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Wind power generating capacity has been growing quickly in the U.S. In 2007, wind capacity grew by 46%, adding 16 million megawatt-hours of electricity to our annual production. The wind turbines were manufactured by seven companies.

Company

Megawatts of Capacity Installed in 2007

GE Wind (NYSE:GE)

2,342

Vestas (OTCPK:VWDRY)

948

Siemens (SI)

863

Gamesa (OTCPK:GCTAF)

574

Mitsubishi (OTCPK:MHVYF)

356

Suzlon (NSE: SUZLON.NS)

197

Clipper (OTC:CRPWF)

47.5

Nordex (OTC:NRDXF)

2.5

Source: DOE/AWEA

The Renewable Energy Production Tax Credit was extended for another year, being attached to the $700 billion bail-out bill that passed on October 3rd. This assures that wind installation growth will be strong through 2009.

If the growth continues at the 2007 rate of 46% a year, installed wind, annual wind energy production will look like this, going forward:

Year

Electricity produced (terawatt-hours)

2006

32

2007

47

2008

69

2009

100

2010

146

2011

213

2012

311

2013

454

2014

664

2015

969

2016

1414

2017

2065

2018

3015

2019

4402

2020

6427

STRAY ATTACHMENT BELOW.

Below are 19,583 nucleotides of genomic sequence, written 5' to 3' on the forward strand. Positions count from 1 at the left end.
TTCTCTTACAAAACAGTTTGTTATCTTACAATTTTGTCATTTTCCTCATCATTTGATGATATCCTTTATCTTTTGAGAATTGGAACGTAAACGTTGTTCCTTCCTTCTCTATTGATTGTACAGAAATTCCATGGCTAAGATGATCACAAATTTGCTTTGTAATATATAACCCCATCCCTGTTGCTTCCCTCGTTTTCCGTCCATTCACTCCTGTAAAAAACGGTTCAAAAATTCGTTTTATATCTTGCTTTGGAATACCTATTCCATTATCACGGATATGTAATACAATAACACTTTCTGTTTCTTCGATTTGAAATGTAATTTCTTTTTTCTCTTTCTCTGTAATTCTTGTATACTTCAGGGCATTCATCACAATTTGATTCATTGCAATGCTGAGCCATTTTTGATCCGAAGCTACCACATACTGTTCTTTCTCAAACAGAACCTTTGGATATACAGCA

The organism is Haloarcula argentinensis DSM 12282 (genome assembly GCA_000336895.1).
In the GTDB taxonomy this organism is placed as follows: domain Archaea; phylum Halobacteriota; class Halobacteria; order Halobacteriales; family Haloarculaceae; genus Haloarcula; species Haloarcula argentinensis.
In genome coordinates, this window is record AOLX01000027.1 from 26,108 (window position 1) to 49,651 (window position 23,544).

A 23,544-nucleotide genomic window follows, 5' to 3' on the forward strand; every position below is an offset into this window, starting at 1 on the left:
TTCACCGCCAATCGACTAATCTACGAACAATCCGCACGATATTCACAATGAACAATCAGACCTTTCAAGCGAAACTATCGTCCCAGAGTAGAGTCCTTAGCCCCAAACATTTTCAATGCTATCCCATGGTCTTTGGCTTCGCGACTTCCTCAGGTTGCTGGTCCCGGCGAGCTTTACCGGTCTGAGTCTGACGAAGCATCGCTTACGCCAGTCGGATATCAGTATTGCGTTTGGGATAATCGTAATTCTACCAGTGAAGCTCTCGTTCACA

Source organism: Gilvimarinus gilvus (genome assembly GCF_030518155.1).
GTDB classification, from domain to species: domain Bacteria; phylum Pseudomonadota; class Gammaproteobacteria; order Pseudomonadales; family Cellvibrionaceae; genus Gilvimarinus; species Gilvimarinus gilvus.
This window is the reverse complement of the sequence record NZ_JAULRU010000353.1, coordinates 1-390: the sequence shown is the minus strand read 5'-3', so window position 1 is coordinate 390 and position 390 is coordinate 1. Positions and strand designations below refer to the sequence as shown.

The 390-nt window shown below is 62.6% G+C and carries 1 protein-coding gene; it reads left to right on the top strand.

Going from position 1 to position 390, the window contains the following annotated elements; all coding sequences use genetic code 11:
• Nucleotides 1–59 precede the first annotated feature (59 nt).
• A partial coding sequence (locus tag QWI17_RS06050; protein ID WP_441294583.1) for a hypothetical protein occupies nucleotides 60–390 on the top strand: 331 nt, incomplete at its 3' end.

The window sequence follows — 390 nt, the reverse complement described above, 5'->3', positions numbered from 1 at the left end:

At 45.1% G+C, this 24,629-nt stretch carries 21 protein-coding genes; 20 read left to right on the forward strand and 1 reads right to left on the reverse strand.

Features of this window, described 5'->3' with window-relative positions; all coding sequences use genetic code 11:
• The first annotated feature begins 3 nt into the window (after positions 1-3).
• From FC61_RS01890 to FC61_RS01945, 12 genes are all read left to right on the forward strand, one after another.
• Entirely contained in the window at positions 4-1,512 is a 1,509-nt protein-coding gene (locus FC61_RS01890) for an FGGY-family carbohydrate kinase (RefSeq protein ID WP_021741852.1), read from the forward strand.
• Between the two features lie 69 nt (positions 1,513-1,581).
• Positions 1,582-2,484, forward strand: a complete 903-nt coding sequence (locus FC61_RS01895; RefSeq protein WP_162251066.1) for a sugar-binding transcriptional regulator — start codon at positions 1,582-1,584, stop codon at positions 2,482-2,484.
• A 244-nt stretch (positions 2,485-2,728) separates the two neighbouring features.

When will the growth peak? It depends on how wind energy will ultimately be used in the mix. Let's discuss a few possible scenarios.

First, the simplest scenario is the replacement of existing fossil fuel electricity generation, using the current grid. Studies show that about 20% of electrical generation can be replaced with wind without major alteration of our current grid. Since the United States uses about 4500 terawatt-hours of electricity per year, this amount would be 20% x 4500 = 900 terawatt-hours. In this case, we would reach the desired capacity around the year 2015, and installations could be expected to drop off after this.

If wind energy is used to power electric vehicles, and every gasoline car, truck, and SUV is replaced with a plug-in electric, then it will take about 1300 terawatt-hours of electricity to replace gasoline. Installed wind energy would reach this level around 2016.

If wind it is used to replace all uses of oil that can be replaced by electricity, it will take an estimated 1932 terawatt-hours. Installed wind energy would reach this level around 2017.

Last but not least, if technologies are developed that can store energy generated by wind, wind could generate all of the 4500 terawatt-hours per year that we currently use by about 2019.

Disclosure: No positions.

Source: Investing in Wind Energy: When Will Growth Peak?